A four sampling point embodiment of this concept is illustrated in FIG. 3. Although circular paths are illustrated, it is to be appreciated that other trajectories are also contemplated. In this example, there are four detectors in the array 16 and four sub-images each containing four pixels are generated. Pixel values 101, 105, 109, and 113 are sampled by the upper left detector. Pixel values 104, 108, 112, and 116 are sampled by the lower right detector, and so forth. As the x-ray source rotates clockwise around the path 40, data is collected at four points. The size of the source path 40 is selected relative to the geometry of the image plane and the detector array such that the second sampling position 102, 106, 110, 114 is shifted by a half pixel to the right. In the third position around the source circle, each ray passes through the image plane a half pixel to the right and a half pixel down and is sampled as sample values 104, 108, 112, 116. In the fourth position of the source around the path 40, the ray passes through the image plane a half pixel below the first sampling position. The shifting circuit 58 shifts each of the four sub-images by a half pixel in the appropriate lateral and vertical direction and the combining processor 60 loads the shifted images into the image memory 62. Of course, this four element array is for simplicity of illustration. In practice, arrays are more commonly 256×256, 512×512, 1024×1024, or the like.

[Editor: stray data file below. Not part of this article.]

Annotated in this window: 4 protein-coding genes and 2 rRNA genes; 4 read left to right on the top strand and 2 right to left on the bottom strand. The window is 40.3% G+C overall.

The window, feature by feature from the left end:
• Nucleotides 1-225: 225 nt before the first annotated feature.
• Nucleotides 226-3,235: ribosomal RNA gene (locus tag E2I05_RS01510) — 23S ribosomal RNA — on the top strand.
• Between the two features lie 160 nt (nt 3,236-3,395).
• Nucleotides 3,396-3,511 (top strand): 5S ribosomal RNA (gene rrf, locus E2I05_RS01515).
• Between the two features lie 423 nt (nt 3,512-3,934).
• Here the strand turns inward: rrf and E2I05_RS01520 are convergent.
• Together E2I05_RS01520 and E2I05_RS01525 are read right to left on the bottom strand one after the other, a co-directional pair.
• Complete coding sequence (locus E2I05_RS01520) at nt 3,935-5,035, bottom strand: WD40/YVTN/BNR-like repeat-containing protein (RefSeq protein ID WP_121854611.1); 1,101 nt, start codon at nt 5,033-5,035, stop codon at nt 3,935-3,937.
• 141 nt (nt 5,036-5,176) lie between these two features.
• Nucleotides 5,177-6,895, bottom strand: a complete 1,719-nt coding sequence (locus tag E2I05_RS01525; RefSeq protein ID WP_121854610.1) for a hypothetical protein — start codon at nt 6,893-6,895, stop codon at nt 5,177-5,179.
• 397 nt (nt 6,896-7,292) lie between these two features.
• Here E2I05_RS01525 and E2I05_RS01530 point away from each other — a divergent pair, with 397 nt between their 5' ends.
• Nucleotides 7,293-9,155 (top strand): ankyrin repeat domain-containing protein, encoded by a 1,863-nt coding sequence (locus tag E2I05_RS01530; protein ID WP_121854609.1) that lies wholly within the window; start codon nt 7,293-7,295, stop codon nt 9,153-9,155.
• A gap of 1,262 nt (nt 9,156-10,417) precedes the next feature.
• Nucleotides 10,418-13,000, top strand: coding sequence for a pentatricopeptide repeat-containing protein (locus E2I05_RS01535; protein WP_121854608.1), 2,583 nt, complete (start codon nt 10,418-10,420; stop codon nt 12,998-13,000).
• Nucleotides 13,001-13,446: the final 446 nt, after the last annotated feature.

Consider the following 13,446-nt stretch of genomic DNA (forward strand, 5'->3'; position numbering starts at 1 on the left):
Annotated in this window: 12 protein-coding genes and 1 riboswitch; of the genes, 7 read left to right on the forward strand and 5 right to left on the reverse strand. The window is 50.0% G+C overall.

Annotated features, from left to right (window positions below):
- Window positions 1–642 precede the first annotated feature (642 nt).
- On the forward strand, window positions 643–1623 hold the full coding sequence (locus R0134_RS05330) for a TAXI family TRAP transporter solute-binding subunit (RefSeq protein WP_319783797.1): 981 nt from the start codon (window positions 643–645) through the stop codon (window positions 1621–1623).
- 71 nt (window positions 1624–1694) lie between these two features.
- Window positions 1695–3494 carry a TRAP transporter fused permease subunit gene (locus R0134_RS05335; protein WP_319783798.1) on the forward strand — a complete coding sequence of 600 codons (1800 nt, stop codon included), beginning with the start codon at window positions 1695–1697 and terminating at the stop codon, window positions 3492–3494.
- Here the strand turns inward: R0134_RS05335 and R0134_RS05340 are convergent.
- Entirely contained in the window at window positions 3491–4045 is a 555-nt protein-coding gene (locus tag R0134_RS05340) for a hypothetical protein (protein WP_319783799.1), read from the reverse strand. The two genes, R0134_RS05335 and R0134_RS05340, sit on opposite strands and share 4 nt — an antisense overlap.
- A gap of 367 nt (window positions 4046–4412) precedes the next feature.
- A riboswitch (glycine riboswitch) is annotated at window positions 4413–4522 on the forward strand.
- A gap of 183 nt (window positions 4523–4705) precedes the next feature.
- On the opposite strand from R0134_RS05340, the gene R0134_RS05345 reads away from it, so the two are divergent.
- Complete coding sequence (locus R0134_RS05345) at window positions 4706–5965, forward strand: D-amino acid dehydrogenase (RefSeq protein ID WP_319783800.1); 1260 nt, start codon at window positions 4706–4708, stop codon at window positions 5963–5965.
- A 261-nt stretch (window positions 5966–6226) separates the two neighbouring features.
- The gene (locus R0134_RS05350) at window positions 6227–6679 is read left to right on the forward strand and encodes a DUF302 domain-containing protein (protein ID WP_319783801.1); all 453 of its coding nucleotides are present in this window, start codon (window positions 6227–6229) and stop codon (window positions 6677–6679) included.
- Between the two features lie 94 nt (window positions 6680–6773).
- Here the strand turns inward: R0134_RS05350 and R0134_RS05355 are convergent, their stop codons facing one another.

With reference to FIG. 4, the x-ray source is an x-ray tube, in the preferred embodiment. The x-ray tube 10 includes a cathode 70 having a filament and a rotating anode 72. Optionally, the anode can be stationary. Beams of electrons emanating from the filament are accelerated toward the anode and deflected around or to selected points along the source path 40 by the four deflection plates 74, 76, 78, 80,(80 behind 78). Two of the deflection plates 74, 76 control the movement of the beam in the y-direction, and two of the plates 78, 80 control the movement of the beam in the x-direction.